When I became ADQ editor, almost two years ago, I also became AADA administrator. while there aren't lots of AADA local chapters nationwide - the number has hovered between one and two dozen since I've been onboard - they bear the lion's share of the credit for keeping Car Wars more than just another game. Though they make up only a fraction of all AADA members ADQ contributors are members of AADA chapters.
So I thought I'd devote this space to recognizing a few of the most active and enthusiastic local chapters. We sincerely appreciate all our local chapters, but the following clubs go above and beyond the call of duty.
Driving Tigers: Some beneficent muse has granted these New Yorkers a whole barrelfull of literary talent, including Robert Garrita (who wrote last issue's fiction piece). Laura Tripoli (who writes this issue's) and club president Christopher Burke, who edits the still sadly under-distributed Car Wars fiction fanzine, coincidentally named Driving tigers. For information on Driving Tiger magazine, write Christopher Burke at 127 Bay 23 St., Brooklyn, NY 11214.
Ghost, of course. This rookie chapter came out of nowhere to capture all three of the top spots at the 2041 worlds, setting this year's standard for smart, tough duelling. can they repeat in '42? That's the question on everybody's lips.
GODS: The Greater Orlando Duellist Society, under the leadership of John M. Hurtt, is probably my personal favorite chapter. their remarkable enthusiasm combined with a constantly cheerful and helpful attitude make them a model of what an AADA chapter should be. see pp. 4-5 for a visible and impressive example of GODS' efforts on behalf of the autoduelling hobby.
NOVA - that's right, NOVA. Obnoxious? Maybe, sometimes, but also active! For several years now NOVA has been aggressively (and I do mean Aggressively) promoting Car Wars through the good times and the bad. While they don't always see eye-to-eye with SJ? Games or the rest of the autoduelling community, their fundamental loyalty to the game has never wavered. Say, somebody check me on this, but since RCADA dissolved (RIP), doesn't that make NOVA the longest-lived extant chapter?
Chapters to watch: TRAACS, out of Colorado Springs, is an aggressive club that seems to be aiming to give NOVA a run for their title as the most vocal club in the midwest. GBAH, from Hanover, Germany, is small club taking on the daunting task of bringing the AADA to a whole continent with enthusiasm and vigor.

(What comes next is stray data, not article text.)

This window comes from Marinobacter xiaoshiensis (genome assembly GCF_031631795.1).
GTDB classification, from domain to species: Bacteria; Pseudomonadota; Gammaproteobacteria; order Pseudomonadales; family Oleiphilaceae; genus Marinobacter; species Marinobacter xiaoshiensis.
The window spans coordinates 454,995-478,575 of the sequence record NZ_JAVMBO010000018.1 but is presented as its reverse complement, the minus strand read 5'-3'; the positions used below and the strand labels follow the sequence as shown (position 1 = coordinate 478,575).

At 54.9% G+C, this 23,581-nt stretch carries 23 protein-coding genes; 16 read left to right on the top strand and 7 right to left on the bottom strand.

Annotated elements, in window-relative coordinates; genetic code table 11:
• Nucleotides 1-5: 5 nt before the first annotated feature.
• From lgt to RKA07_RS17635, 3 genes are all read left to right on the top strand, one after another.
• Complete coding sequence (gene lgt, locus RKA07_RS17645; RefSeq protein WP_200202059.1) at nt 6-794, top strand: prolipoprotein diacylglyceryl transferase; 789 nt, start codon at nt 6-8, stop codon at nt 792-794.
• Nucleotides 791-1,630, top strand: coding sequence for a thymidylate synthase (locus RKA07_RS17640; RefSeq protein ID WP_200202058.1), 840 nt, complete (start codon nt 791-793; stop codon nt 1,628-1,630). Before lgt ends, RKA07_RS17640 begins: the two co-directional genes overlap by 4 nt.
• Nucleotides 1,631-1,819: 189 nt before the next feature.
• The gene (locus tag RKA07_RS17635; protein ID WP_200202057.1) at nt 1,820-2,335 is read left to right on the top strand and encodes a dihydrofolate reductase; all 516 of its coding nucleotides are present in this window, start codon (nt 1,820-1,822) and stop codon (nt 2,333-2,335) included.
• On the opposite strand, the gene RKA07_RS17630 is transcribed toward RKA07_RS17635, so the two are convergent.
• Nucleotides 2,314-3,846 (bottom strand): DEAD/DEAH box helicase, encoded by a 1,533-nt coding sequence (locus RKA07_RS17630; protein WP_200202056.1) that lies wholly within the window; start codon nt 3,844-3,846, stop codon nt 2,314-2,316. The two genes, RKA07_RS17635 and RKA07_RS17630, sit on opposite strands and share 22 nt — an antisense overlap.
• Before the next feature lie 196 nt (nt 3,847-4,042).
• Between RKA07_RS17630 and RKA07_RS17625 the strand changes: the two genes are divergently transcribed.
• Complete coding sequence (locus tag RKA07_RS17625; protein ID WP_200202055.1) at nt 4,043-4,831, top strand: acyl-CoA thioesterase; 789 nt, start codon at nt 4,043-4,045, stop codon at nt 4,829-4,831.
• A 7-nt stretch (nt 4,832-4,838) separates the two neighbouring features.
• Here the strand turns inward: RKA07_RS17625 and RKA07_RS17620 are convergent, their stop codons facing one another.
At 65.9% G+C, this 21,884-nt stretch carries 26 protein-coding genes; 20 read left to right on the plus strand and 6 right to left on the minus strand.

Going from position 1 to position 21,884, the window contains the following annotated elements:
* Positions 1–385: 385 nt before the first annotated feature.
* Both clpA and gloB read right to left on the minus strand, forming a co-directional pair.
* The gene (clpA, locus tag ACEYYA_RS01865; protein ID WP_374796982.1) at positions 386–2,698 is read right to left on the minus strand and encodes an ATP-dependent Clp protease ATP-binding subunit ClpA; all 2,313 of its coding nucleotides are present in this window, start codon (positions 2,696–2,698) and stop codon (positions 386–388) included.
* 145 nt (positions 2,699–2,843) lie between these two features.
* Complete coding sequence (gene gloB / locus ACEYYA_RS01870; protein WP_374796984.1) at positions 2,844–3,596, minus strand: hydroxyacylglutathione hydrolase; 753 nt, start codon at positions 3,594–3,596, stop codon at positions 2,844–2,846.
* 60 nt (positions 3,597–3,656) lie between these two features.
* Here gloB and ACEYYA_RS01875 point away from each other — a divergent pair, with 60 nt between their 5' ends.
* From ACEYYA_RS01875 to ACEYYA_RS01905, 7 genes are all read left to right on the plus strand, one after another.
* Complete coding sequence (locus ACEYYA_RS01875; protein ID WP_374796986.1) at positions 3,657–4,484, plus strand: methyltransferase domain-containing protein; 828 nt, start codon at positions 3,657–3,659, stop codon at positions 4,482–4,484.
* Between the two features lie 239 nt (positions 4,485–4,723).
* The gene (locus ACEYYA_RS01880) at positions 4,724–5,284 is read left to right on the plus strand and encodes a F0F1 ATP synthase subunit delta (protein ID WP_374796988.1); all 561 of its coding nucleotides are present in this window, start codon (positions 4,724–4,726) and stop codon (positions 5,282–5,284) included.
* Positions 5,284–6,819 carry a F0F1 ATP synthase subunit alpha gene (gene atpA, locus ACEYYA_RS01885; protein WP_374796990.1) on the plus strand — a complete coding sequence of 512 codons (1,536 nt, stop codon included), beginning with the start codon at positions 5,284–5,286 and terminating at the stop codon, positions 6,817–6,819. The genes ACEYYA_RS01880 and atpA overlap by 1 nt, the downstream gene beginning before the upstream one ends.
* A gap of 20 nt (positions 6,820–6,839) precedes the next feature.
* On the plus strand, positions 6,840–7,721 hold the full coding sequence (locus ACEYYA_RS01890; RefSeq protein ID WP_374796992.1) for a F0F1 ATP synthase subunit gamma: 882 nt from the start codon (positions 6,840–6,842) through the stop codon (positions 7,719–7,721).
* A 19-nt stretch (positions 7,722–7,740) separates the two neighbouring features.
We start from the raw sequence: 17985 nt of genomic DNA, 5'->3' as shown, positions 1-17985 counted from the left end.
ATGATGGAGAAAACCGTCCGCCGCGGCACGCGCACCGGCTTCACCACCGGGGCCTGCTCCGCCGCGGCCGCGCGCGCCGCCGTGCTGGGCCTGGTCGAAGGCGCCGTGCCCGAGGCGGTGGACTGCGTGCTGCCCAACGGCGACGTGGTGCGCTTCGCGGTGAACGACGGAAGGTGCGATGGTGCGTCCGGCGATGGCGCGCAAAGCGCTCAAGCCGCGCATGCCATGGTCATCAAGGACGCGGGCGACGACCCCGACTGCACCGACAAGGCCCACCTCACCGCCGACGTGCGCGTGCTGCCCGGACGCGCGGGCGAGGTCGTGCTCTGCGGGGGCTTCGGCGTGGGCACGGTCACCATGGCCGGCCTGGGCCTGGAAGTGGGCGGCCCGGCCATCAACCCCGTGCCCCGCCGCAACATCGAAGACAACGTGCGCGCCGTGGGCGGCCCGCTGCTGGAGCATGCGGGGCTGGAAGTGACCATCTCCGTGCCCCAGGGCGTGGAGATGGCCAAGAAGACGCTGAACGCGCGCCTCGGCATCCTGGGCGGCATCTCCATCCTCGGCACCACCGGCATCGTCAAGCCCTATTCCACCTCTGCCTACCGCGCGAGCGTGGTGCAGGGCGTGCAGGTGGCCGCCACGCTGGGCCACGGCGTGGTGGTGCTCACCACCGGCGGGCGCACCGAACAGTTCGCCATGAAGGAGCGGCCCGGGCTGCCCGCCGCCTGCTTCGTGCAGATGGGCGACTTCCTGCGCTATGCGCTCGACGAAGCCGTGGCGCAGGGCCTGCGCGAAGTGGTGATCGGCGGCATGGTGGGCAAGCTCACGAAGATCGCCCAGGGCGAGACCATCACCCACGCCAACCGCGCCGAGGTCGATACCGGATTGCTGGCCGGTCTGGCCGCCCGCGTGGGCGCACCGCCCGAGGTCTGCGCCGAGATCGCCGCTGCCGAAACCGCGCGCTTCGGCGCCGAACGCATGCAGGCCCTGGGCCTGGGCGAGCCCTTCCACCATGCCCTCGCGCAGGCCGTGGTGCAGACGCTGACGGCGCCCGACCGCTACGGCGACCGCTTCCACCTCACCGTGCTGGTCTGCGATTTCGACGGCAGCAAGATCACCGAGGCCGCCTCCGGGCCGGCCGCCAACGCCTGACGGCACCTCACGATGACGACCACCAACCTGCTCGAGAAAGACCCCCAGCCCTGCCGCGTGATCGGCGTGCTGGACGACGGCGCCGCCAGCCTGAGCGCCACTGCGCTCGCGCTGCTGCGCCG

Thanks to all of the above, and to all the other chapters out there.
And if you have four friends, and you all like to play Car Wars, why on earth haven't you chartered your own AADA chapter already?
Mike Piacsek writes to tell us that the demented "Family Wars" scenario from Muskogee Mayhem was originally the creation of Piacsek, Pete Hallenberg and the other members of the now-defunct Lex Talionis. Consider yourself credited, Mike and sorry about the wait.
Here's one for Murphy's Rules - a completely literal reading of the acceleration rules in Car Wars Tanks might lead one to believe that it's possible to build a tank with a top speed somewhere in the same neighborhood as a Lear Jet's. To correct the problem of a supersonic armor buzzing around the map, Tanks writer Craig Sheeley says, "Due to the intricate construction and natural velocity limitations of caterpillar track systems, no tracked or half-tracked vehicle may move faster than 100 MPH, no matter how much power is supplied to the tracks." We might refine this rule a bit later on, but for now it's the official fix to high-speed armor problem.
- Chris W. McCubbin
We've finally got the tentative schedule for 1992 done, and it looks like it's going to be a good year for Car Wars.
First of all, by now you've all seen the explosive end o the first Car Warriors comics series from Epic Comics. If you want to see more adventures of Chevy Vasquez, don't tell us - tell Marvel.
In the meantime, though, you shouldn't be hurting for good autodueling fiction, because SJ Games has reached an agreement with Tor Books to publish Car Warriors novels (not directly based on the comic book of the same title). The first novel, already complete, is written by none other than David Drake, the writer of the extremely popular Hammer's Slammers science fiction series! the second novel will be written by Mick Farren, author of the science fiction novel "Protectorate." Tor hasn't given us the final publishing schedule yet, but look for them both in '92.
SJ Games isn't going to be taking the year off, though. Not by a long shot. Uncle Al's Catalog From Hell (yes, we're really going to call it that) is in playtest as I write this, and seems to be on track for December release.
Craig Sheeley will follow up the Catalog From Hell with the long-awaited, expanded version of chassis and Crossbow, scheduled for release in the first half of '92.
Our other Car Wars project for next year (still in the preliminary discussion stage), carries the tentative title Car Wars: Golden Spike. This two-part boxed set will carry rules for heavy transport in the 21st century - cargo ships (and their escorts subs), transport planes, and even trains! Trains? In 2042? Well, not quite. You see, the second part of Golden Spike will be a campaign book, detailing the audacious plans of a corporation whose goal is to re-establish the transcontinental railroad. The players can choose to aid or resist this second opening of the American frontier.
On the GURPS side of the fence, next year will still be a great year for autoduellists! David Pulver's GURPS Vehicles has been getting rave reviews in playtesting, and it should be on the shelves early in the year. And the moment Vehicles is out, we plan to start work on GURPS Autoduel Second Edition (also GURPS Mecha, if that particular sort of vehicular action is your bag)!